You're using a "regexp" table, those don't support PCRE.

--
        Viktor.

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Re: Removing trace records on submission MSA

J Doe
Hi Viktor,

> On Apr 7, 2018, at 12:36 AM, Viktor Dukhovni <[hidden email]> wrote:
>
> That's PCRE syntax.
>
>> Does anyone know what I’m doing wrong and/or is there a way to make Postfix provide more debug output for a regexp: operation ?
>
> You're using a "regexp" table, those don't support PCRE.

Thanks for your response and that’s definitely the problem I had.

I did some Googling for doing PCRE to POSIX regular expressions and updated the string:

    /^(Received:\sfrom)[^;]+(;\s[A-Z]{1}[a-z]{2,3},)\s+([[:digit:]]{1,2}[^\n]+)/ REPLACE $1 [127.0.0.1] (localhost [127.0.0.1]) by myserver.com$2 $3

… and it works!

Not sure why I had it in my head that regexp: was PCRE (especially when there’s another dictionary type that explicitly says pcre:), but at least I’ve learned something.

- J
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Re: Removing trace records on submission MSA

Viktor Dukhovni


> On Apr 7, 2018, at 1:23 AM, J Doe <[hidden email]> wrote:
>
> I did some Googling for doing PCRE to POSIX regular expressions and updated the string:
>
>    /^(Received:\sfrom)[^;]+(;\s[A-Z]{1}[a-z]{2,3},)\s+([[:digit:]]{1,2}[^\n]+)/ REPLACE $1 [127.0.0.1] (localhost [127.0.0.1]) by myserver.com$2 $3
>
> … and it works!

It can't, the above is still PCRE, "\s" for whitespace is PCRE, not "regexp".  Perhaps that's no the string you're using.

My advice is to ditch regexp and use PCRE.  Install the package that adds PCRE support.

--
        Viktor.

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Re: Removing trace records on submission MSA

J Doe
Hi Viktor,

> On Apr 7, 2018, at 1:26 AM, Viktor Dukhovni <[hidden email]> wrote:
>> On Apr 7, 2018, at 1:23 AM, J Doe <[hidden email]> wrote:
>>
>> I did some Googling for doing PCRE to POSIX regular expressions and updated the string:
>>
>>   /^(Received:\sfrom)[^;]+(;\s[A-Z]{1}[a-z]{2,3},)\s+([[:digit:]]{1,2}[^\n]+)/ REPLACE $1 [127.0.0.1] (localhost [127.0.0.1]) by myserver.com$2 $3
>>
>> … and it works!
>
> It can't, the above is still PCRE, "\s" for whitespace is PCRE, not "regexp".  Perhaps that's no the string you're using.
>
> My advice is to ditch regexp and use PCRE.  Install the package that adds PCRE support.

Hmmm.  I just sent a test message via submission to a Gmail account and checked the headers and the replacement works.

According to the site [1]   \s is shorthand for POSIX regular expressions.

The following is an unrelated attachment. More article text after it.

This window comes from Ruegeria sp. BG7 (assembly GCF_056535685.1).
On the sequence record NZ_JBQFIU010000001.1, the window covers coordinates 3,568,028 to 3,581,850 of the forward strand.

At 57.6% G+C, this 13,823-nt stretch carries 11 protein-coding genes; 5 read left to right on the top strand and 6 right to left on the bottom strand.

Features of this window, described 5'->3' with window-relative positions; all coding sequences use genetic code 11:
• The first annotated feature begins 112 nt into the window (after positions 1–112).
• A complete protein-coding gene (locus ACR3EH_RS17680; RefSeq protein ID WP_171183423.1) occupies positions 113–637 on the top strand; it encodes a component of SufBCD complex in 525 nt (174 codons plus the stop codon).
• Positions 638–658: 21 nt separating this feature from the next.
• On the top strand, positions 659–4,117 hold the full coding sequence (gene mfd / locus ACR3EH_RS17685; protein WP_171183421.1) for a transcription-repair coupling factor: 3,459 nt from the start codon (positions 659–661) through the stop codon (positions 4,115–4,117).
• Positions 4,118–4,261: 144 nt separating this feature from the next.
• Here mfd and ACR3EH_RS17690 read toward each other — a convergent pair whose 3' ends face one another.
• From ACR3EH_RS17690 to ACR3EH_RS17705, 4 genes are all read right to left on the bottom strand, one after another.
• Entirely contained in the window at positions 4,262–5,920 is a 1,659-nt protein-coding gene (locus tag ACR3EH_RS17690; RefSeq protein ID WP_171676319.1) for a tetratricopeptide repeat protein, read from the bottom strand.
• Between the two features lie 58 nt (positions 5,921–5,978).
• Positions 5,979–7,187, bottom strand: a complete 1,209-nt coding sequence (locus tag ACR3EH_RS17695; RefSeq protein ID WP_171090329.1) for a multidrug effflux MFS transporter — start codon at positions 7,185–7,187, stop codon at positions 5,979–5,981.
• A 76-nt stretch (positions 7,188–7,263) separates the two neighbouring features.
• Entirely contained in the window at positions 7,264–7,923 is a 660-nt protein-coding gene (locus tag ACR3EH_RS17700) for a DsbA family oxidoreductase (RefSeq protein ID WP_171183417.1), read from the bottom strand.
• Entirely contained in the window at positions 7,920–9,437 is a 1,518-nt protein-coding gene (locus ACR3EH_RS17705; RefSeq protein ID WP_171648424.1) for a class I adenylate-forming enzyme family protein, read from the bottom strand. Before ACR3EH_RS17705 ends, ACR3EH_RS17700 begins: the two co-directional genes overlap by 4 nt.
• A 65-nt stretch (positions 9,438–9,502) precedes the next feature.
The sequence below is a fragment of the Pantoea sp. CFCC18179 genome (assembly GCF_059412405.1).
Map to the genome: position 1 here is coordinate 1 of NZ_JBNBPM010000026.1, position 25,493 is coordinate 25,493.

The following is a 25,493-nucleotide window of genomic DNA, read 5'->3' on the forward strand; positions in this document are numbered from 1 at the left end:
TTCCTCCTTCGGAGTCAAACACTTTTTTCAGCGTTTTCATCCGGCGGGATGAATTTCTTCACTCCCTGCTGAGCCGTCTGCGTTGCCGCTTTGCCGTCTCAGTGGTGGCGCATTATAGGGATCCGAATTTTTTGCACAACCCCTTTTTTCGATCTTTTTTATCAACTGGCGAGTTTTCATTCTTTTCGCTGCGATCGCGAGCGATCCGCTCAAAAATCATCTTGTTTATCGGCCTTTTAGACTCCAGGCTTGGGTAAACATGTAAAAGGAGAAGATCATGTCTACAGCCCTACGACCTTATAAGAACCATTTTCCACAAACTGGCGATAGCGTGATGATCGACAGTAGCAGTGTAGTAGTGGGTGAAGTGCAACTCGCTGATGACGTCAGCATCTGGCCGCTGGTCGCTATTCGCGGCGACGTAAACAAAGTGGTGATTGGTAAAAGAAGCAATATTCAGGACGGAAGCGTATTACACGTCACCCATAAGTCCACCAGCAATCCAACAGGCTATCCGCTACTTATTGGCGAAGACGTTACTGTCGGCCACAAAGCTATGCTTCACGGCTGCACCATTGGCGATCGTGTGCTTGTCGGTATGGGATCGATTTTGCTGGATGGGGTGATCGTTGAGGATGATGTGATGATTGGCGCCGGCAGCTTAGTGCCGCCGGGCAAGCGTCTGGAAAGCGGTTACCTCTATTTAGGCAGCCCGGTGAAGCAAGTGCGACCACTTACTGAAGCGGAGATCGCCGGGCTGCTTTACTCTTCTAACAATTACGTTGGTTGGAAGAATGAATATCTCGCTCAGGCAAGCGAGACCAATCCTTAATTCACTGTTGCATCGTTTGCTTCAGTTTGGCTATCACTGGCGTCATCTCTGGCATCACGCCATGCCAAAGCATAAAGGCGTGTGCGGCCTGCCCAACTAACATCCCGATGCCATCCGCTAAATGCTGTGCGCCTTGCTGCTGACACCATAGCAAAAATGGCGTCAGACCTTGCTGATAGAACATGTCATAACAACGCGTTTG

Perhaps the POSIX regex library compiled with Postfix now supports this ?

Sources:

[1] https://www.regular-expressions.info/posixbrackets.html 
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Re: Removing trace records on submission MSA

Viktor Dukhovni


> On Apr 7, 2018, at 1:34 AM, J Doe <[hidden email]> wrote:
>
> mmm.  I just sent a test message via submission to a Gmail account and checked the headers and the replacement works.
>
> According to the site [1]   \s is shorthand for POSIX regular expressions.
>
> Perhaps the POSIX regex library compiled with Postfix now supports this ?

No "\s" is not a POSIX feature, it is however a GNU extension, so you may have
a GNU regexp library, that supports "\s" (outside bracket expressions):

   https://www.regular-expressions.info/gnu.html

--
        Viktor.

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Re: Removing trace records on submission MSA

J Doe
Hi Viktor,

On Apr 7, 2018, at 1:50 AM, Viktor Dukhovni <[hidden email]> wrote:

On Apr 7, 2018, at 1:34 AM, J Doe <[hidden email]> wrote:

mmm.  I just sent a test message via submission to a Gmail account and checked the headers and the replacement works.

According to the site [1]   \s is shorthand for POSIX regular expressions.

Perhaps the POSIX regex library compiled with Postfix now supports this ?

No "\s" is not a POSIX feature, it is however a GNU extension, so you may have
a GNU regexp library, that supports "\s" (outside bracket expressions):

  https://www.regular-expressions.info/gnu.html

Ah, interesting - that must be it, then.

This is on an Ubuntu 16.04 LTS server.  I can see the dependencies compiled in from Ubuntu’s page [1] and GNU libc is listed.  [2] seems to suggest that regular expressions are part of GNU libc.

Is there another way I can confirm that ?

Thanks,

- J

Sources:

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Re: Removing trace records on submission MSA

Viktor Dukhovni


> On Apr 7, 2018, at 1:59 AM, J Doe <[hidden email]> wrote:
>
> Ah, interesting - that must be it, then.
>
> This is on an Ubuntu 16.04 LTS server.  I can see the dependencies compiled in from Ubuntu’s page [1] and GNU libc is listed.  [2] seems to suggest that regular expressions are part of GNU libc.
>
> Is there another way I can confirm that ?

FreeBSD 11 (POSIX):

  $ echo "1 b" | egrep '\d\s\w'
  $

MacOS High Sierra (POSIX with GNU or similar extensions):

  $ echo "1 b" | egrep '\d\s\w'
  1 b
  $

Your Ubuntu system most likely will match the MacOS results.  Which means that your regexp table is not portable, but happens to work on your system.

--
        Viktor.

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Re: Removing trace records on submission MSA